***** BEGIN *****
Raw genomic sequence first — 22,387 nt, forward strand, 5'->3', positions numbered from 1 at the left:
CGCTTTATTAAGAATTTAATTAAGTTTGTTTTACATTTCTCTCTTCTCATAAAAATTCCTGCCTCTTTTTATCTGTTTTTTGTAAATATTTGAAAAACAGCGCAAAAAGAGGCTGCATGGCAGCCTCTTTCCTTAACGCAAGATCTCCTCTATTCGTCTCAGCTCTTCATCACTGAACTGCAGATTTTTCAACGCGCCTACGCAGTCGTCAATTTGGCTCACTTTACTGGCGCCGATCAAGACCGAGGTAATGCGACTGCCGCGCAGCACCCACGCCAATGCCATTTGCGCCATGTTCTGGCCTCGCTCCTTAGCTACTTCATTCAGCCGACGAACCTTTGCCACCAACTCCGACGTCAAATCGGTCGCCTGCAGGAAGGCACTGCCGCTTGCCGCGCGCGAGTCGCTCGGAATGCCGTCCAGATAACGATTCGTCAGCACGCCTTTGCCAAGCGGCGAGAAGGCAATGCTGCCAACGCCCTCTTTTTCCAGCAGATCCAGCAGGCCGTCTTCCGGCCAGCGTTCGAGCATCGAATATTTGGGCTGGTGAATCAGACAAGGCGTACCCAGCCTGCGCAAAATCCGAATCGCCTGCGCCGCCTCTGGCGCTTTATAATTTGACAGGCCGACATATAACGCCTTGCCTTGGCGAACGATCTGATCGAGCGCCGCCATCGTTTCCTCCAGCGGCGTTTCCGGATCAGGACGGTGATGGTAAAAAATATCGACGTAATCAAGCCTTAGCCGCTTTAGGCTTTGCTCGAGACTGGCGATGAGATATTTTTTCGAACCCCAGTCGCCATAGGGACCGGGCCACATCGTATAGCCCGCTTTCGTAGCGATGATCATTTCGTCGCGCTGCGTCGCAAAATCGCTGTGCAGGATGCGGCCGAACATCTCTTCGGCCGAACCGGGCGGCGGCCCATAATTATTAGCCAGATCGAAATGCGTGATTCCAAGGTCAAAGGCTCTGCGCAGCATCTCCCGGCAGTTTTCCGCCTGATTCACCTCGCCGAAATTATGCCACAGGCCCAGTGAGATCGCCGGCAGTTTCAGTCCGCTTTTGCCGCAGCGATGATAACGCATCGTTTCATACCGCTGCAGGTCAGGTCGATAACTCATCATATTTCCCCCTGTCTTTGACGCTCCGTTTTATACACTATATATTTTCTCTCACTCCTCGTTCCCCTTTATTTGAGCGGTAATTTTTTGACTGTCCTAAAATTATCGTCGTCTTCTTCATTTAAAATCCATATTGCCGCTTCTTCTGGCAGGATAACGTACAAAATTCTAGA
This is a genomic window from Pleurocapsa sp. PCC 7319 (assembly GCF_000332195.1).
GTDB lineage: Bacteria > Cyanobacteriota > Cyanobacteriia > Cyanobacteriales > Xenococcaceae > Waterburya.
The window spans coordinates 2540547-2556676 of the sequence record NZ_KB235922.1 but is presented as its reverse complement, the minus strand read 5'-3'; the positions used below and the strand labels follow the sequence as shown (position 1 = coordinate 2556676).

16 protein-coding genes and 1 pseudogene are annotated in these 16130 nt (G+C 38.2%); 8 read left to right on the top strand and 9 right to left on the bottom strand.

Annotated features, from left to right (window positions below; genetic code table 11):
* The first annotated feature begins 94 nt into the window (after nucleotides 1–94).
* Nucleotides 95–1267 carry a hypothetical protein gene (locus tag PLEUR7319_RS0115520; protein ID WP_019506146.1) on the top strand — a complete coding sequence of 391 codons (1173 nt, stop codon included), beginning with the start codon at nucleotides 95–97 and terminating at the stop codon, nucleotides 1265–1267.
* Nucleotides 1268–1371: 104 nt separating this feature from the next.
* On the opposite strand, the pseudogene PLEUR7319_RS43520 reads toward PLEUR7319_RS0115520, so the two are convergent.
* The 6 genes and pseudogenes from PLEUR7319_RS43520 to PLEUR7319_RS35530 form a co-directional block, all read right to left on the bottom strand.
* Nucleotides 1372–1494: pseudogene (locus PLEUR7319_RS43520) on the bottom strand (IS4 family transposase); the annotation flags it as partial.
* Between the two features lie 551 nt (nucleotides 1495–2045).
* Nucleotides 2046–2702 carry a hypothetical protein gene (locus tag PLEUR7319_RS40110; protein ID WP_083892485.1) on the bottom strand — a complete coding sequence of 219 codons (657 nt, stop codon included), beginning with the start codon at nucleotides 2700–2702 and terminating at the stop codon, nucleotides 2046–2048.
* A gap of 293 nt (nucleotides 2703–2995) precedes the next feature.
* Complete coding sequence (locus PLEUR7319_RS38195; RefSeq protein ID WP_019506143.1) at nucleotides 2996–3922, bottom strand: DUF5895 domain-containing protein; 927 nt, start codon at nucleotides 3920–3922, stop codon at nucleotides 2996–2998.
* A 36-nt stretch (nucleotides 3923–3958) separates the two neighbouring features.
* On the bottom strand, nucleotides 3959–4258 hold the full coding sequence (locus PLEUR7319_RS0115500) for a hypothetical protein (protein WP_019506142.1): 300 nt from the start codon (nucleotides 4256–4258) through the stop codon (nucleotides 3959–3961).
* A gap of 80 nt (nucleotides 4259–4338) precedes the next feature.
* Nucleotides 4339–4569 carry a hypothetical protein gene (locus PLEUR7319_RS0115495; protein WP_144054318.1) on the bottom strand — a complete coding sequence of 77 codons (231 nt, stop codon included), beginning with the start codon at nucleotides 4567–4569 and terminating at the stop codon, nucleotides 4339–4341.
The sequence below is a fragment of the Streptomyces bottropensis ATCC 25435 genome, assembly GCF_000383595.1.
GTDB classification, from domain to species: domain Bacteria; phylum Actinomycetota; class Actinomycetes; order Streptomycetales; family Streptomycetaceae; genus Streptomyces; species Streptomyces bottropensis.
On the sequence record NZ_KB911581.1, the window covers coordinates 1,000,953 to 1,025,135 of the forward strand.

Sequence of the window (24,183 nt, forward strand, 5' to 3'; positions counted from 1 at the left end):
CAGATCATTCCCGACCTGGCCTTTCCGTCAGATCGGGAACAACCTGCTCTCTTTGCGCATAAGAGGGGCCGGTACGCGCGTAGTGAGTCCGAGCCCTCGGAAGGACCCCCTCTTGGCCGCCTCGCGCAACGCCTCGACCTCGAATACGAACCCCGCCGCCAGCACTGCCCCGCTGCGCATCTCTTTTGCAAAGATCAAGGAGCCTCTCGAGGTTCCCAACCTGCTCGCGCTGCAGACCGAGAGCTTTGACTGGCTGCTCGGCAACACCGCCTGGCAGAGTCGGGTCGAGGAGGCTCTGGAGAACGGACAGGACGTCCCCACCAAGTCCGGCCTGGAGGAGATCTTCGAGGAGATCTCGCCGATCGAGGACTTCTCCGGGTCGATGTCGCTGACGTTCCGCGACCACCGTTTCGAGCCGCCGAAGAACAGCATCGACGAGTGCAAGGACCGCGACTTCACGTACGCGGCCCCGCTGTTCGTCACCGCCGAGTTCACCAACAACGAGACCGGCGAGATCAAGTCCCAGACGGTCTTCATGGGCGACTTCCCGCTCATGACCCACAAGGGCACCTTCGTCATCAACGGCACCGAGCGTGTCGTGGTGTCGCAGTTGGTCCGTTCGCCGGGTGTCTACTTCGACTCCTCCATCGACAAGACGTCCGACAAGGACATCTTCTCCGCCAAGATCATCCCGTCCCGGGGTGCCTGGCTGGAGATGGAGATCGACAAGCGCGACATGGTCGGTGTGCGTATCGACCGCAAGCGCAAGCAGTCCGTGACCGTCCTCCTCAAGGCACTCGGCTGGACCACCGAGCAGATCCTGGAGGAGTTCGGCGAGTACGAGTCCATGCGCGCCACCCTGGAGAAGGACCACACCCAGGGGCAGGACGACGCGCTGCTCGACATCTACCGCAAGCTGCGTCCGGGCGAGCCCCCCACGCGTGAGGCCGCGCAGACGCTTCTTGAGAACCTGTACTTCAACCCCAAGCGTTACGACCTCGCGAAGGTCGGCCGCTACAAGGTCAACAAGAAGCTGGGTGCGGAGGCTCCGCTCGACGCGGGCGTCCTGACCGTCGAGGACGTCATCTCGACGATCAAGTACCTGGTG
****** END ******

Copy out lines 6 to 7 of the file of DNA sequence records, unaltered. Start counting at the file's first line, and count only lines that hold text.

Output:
16 protein-coding genes and 1 pseudogene are annotated in these 16130 nt (G+C 38.2%); 8 read left to right on the top strand and 9 right to left on the bottom strand.

Annotated features, from left to right (window positions below; genetic code table 11):